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Tongue twisters, difficile à prononcer

Discussion in 'Themed Lists' started by curly, Apr 9, 2007.

  1. curly

    curly Senior Member

    English - Ireland
    Hello, :)

    I'd like to start a thread on French and English tongue twisters,

    MY favourite,

    How many chucks could a woodchuck chuck if a wood chuck could chuck wood.

    and

    She sells sea shells on the sea shore
     
  2. GEmatt

    GEmatt Senior Member

    La Côte, Switzerland
    English/BE, Français/CH, Deutsch/CH (rustier & rustier)
    The sixth sick sheikh's sixth sheep's sick.
     
  3. DearPrudence

    DearPrudence Dépêche Mod

    IdF
    French (lower Normandy)
    Here is a link provided by Carnesecchi to French tongue-twisters
    In French it is called "un virelangue".
    You will find interesting ones on Wiki.


    One that is for me the most famous one in French:

    "Un chasseur sachant chasser doit savoir chasser sans son chien"

    And another well known
    "Les chaussettes de l'archiduchesse sont-elles sèches ? Archisèches"

    And just try to pronounce more & more quickly:
    "panier-piano"
     
    Last edited: Oct 10, 2010
  4. zaby

    zaby Senior Member

    My favorite French ones :

    Combien ces six saucissons-ci et ces six saucisses-ci ? c'est six sous ces six saucissons-ci et six sous ces six saucisses-ci aussi !

    Ton thé t’a-t-il ôté ta toux ?

    Petit pot de beurre, quand te dépetitpotdebeurreriseras-tu ? Je me dépetitpotdebeurreriserai quand tous les petits pots de beurre se pépetitpotdebeurreriseront.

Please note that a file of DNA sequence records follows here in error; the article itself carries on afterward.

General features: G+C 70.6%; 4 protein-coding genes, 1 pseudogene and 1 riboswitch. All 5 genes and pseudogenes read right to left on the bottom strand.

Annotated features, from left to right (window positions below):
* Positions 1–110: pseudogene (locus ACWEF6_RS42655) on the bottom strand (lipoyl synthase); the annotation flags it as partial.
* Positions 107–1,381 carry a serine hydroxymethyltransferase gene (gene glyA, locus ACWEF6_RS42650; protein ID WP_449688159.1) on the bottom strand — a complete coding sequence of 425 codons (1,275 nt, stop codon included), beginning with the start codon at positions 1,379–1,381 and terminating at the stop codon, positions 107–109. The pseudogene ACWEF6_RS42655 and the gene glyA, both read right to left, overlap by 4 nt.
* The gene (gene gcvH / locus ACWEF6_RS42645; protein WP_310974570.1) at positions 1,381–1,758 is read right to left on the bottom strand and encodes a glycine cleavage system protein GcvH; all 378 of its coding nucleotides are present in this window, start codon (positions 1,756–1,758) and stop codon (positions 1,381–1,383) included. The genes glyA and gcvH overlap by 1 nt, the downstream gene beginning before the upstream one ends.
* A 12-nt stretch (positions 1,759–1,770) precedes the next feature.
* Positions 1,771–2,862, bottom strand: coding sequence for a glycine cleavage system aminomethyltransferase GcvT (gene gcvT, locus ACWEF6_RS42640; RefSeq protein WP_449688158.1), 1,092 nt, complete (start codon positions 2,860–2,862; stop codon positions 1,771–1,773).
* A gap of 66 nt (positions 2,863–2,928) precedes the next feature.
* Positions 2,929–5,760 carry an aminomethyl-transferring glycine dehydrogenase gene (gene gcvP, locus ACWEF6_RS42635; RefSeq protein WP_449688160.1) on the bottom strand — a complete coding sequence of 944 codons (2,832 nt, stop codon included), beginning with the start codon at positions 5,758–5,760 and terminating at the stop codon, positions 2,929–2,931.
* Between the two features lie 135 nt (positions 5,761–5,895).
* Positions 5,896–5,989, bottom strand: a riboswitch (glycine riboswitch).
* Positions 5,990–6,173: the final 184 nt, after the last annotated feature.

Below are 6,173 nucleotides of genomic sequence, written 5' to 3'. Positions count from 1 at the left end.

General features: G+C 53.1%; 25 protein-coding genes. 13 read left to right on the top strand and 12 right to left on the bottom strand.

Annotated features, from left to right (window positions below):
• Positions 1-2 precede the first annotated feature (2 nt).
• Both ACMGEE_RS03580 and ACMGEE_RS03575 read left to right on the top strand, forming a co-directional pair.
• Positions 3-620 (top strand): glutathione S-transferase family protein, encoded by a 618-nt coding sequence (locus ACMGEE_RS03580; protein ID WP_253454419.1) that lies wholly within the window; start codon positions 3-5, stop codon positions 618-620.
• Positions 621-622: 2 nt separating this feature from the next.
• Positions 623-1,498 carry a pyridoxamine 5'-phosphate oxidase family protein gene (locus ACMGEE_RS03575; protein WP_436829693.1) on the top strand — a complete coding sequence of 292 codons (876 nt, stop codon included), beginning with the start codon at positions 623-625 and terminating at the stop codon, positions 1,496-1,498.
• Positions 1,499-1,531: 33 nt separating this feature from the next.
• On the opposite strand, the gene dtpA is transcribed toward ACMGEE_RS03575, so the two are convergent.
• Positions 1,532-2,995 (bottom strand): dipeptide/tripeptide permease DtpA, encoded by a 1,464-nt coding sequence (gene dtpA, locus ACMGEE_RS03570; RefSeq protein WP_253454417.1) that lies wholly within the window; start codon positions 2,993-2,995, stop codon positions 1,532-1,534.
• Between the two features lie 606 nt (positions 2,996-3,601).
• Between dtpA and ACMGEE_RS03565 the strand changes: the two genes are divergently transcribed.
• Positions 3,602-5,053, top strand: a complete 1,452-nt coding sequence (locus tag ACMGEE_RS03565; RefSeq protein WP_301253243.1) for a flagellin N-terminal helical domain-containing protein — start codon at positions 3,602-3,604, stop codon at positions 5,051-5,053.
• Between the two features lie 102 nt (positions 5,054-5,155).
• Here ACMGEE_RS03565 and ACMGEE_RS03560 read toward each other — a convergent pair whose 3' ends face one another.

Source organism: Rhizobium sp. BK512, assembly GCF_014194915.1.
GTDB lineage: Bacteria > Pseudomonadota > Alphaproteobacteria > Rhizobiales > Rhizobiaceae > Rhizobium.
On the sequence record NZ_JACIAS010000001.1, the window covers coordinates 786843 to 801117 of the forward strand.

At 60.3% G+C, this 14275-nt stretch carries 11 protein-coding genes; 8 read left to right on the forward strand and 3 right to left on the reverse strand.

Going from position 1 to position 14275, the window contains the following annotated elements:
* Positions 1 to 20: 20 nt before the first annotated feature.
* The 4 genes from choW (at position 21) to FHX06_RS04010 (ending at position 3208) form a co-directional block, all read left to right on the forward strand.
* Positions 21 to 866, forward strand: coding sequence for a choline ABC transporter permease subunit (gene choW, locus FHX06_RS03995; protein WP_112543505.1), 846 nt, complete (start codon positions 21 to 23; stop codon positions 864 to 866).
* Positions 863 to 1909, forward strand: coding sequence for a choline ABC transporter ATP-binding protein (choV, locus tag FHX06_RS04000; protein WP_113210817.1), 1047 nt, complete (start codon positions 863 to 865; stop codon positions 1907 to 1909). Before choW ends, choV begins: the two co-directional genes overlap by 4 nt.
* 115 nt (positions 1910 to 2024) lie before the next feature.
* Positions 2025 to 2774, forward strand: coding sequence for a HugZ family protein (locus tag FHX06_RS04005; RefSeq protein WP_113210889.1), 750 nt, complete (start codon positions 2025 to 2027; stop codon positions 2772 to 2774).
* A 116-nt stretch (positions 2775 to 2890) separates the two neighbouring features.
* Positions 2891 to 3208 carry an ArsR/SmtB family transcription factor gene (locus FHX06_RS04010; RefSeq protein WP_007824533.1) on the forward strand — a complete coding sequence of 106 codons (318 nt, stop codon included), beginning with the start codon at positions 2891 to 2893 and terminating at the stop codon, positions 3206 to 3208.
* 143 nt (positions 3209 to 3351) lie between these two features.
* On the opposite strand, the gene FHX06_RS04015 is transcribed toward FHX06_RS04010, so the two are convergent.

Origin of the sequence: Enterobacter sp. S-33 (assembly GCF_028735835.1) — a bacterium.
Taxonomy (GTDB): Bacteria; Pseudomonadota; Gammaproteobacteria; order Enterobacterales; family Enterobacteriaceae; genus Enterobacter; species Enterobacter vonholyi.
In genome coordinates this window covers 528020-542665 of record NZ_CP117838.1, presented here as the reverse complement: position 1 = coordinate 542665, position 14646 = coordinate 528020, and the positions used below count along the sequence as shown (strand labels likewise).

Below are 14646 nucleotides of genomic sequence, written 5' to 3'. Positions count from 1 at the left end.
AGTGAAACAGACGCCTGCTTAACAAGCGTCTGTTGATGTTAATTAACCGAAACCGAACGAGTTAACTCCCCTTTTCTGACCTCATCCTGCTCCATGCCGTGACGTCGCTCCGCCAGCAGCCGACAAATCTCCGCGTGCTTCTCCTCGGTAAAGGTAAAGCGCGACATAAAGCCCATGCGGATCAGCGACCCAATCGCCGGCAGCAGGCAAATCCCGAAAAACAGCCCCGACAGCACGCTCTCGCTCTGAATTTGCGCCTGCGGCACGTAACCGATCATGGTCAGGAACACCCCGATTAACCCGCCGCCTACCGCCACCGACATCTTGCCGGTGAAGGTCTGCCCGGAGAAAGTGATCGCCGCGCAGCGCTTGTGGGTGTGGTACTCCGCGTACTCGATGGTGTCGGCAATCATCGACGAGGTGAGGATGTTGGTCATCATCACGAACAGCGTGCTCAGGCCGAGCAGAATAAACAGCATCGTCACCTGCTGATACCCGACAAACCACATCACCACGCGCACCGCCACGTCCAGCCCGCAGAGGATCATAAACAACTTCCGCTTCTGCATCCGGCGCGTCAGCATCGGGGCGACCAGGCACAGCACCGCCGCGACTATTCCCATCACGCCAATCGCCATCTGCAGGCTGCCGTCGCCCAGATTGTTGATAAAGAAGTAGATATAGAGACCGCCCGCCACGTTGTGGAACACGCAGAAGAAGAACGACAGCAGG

(J'ai un doute sur l'orthographe du joli néologisme "se dépetitpotdebeurreriser" :D)

    Dans le même genre que panier-piano, à répéter (enfin, moi, je me trompe dès la première fois ;)):
    Je veux et j'exige
     
  5. StefKE

    StefKE Senior Member

    Brussels
    French - Belgium
    My favourite English one:

    Three Swiss witches watch three Swiss Swatch watches. Which Swiss witch watches which Swiss Swatch watch?

    There is also:

    Betty Botter had some butter
    But she said this butter's bitter
    If I bake this bitter butter
    it would make my batter bitter
    But a bit of better butter
    that would make my batter better
    so she bought a bit of butter
    better than her bitter butter
    and she baked it in her batter
    and the batter was not bitter
    So it was better that Betty Botter
    bought a bit of better butter


    Well, to be honest I didn't know the latter was so long. I had to look it up on Google because I didn't remember it well. I found this one which is even better :)-D) than the one I knew. I got lost reading it, maybe our friends English-speakers will understand better than me!
     
  6. alisonp Senior Member

    London
    English - UK
    I don't know that version, but I do know:

    Betty Botter bought some butter
    But, she said, my butter's bitter
    If I put it in my batter
    It will make my batter bitter
    So she bought some better butter
    And it made her batter better.

    Also (I think this is right):

    Dido dit-on dînait d'os du dos du dodu dindon

    Also, try saying, six times in succession, FAST:
    Red lorry, yellow lorry. :D
     
  7. Calamitintin

    Calamitintin Senior Member

    Le Neubourg, Haute Normandie
    France, St Maix les bains, 79
    Moi je complète celui-ci :
    She sells sea shells on the sea shore. The shells she sells on the sea shore are sea shells...I'm sure :D
    ++
    Cal
     
  8. CARNESECCHI Senior Member

    Auvergne
    French / France
    Hello,
    I found this for your tongue's pleasure : http://www.americanfolklore.net/tonguetwisters.html

    And If I may add :